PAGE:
The report then explains that we now work in a “post-Covid” world. Of course, we are not in a post-Covid world, but we have seemingly entered one that feels as if we are. Yet this is perhaps the part of the report to skip over because, let’s be honest, who needs to read findings like 21% of people say that the economy is impacting their mental health? Or that 93% of respondents said flexibility was top of mind? Or that nearly half of respondents are concerned about how a downturn will impact their job and finances? (Perhaps the other half aren’t paying attention enough!) 

Now, the report does indicate that one-third of respondents plan on looking for a new job by the end of next year, but again, that seems like a benign finding. This is the sort of stat that is perennially meant to scare employers into thinking that there’s a mass exodus looming. But the reality is that people are continually open to new opportunities. “Open” does not mean someone is going to, or even more apt, to leave. 

Quirky Findings

Here’s another aspect of iCIMS’ report that might cause a needless freakout: “Only 30% of people report they love their jobs.” Notice the use of “only.” Look, if one-third of your workforce loves their jobs, consider yourself extremely lucky — or just recognize that this is a hazy metric. Nevermind that people can “love” a job and be bad at it, or they they can “love” it because they can easily disengage from it.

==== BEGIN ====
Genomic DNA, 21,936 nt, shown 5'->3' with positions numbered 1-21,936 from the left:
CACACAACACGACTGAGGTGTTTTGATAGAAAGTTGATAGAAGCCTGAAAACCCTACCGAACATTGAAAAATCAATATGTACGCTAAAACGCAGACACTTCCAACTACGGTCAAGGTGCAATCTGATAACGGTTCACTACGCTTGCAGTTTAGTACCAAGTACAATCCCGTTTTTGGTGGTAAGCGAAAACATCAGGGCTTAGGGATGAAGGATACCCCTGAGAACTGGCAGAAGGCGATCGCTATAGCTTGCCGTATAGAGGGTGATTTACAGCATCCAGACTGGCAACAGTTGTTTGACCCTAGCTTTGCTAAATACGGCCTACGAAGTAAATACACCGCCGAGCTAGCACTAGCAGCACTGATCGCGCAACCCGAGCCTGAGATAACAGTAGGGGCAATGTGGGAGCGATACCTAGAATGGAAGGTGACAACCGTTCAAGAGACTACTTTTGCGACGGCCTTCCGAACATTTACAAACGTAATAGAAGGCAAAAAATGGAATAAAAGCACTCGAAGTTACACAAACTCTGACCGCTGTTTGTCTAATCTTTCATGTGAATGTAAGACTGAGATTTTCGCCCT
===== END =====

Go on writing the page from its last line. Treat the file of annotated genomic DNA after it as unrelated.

Speaking of, iCIMS found that 42% of respondents say that work is not their top priority. So what precisely does this imply about the other 58%? This is perhaps one of the quirkiest findings in the report.

Another odd finding is that 59% of people rank their company’s DEI initiatives as effective, but most respondents are not seeing DEI practices in place at their workplace frequently. In other words, most people say the initiatives are effective, but not really? 

The Remote Work Struggle

One of the more important and interesting revelations in the report is that more than half of respondents feel they have a better chance of being promoted if they work in-person rather than remotely. Notably, 41% of women felt they were less likely to be promoted if they worked remotely, compared to 32% of men.